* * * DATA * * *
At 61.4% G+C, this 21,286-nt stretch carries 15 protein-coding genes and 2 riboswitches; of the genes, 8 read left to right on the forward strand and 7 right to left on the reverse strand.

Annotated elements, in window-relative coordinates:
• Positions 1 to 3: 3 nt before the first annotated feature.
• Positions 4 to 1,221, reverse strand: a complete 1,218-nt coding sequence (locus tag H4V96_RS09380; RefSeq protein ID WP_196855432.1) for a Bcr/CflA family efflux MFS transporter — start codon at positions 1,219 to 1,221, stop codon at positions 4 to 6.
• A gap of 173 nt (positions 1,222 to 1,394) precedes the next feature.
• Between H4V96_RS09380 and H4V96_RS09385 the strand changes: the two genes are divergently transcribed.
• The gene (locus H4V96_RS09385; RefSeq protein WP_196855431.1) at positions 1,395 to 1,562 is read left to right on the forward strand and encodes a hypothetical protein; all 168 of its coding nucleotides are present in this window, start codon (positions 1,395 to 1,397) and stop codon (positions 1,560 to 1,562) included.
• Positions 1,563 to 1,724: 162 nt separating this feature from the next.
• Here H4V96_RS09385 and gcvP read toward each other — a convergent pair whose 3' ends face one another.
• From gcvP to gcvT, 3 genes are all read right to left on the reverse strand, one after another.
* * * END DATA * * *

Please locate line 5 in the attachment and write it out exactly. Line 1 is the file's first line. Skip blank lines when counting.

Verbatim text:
• A gap of 173 nt (positions 1,222 to 1,394) precedes the next feature.